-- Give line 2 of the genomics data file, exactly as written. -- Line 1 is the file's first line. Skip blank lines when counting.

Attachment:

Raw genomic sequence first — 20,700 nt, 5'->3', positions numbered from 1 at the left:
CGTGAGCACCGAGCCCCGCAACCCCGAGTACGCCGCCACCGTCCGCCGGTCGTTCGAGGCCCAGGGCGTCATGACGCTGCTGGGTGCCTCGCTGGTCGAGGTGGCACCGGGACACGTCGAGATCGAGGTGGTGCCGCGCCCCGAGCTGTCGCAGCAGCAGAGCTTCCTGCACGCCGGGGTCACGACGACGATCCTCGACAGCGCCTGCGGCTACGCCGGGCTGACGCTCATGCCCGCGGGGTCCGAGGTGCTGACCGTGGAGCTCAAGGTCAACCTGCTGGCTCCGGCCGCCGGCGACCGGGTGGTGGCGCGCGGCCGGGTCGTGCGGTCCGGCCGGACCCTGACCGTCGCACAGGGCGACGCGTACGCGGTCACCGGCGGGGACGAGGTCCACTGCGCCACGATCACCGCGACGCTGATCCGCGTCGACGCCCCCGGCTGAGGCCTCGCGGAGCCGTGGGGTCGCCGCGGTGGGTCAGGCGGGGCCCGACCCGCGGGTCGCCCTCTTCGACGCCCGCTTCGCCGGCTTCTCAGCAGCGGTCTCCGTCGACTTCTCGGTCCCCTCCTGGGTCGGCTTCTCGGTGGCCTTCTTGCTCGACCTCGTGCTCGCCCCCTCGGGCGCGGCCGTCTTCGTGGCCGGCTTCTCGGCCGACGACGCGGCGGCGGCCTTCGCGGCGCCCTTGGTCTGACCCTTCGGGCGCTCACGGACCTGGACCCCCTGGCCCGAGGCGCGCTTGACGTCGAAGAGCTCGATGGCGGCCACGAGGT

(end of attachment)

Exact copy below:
CGTGAGCACCGAGCCCCGCAACCCCGAGTACGCCGCCACCGTCCGCCGGTCGTTCGAGGCCCAGGGCGTCATGACGCTGCTGGGTGCCTCGCTGGTCGAGGTGGCACCGGGACACGTCGAGATCGAGGTGGTGCCGCGCCCCGAGCTGTCGCAGCAGCAGAGCTTCCTGCACGCCGGGGTCACGACGACGATCCTCGACAGCGCCTGCGGCTACGCCGGGCTGACGCTCATGCCCGCGGGGTCCGAGGTGCTGACCGTGGAGCTCAAGGTCAACCTGCTGGCTCCGGCCGCCGGCGACCGGGTGGTGGCGCGCGGCCGGGTCGTGCGGTCCGGCCGGACCCTGACCGTCGCACAGGGCGACGCGTACGCGGTCACCGGCGGGGACGAGGTCCACTGCGCCACGATCACCGCGACGCTGATCCGCGTCGACGCCCCCGGCTGAGGCCTCGCGGAGCCGTGGGGTCGCCGCGGTGGGTCAGGCGGGGCCCGACCCGCGGGTCGCCCTCTTCGACGCCCGCTTCGCCGGCTTCTCAGCAGCGGTCTCCGTCGACTTCTCGGTCCCCTCCTGGGTCGGCTTCTCGGTGGCCTTCTTGCTCGACCTCGTGCTCGCCCCCTCGGGCGCGGCCGTCTTCGTGGCCGGCTTCTCGGCCGACGACGCGGCGGCGGCCTTCGCGGCGCCCTTGGTCTGACCCTTCGGGCGCTCACGGACCTGGACCCCCTGGCCCGAGGCGCGCTTGACGTCGAAGAGCTCGATGGCGGCCACGAGGT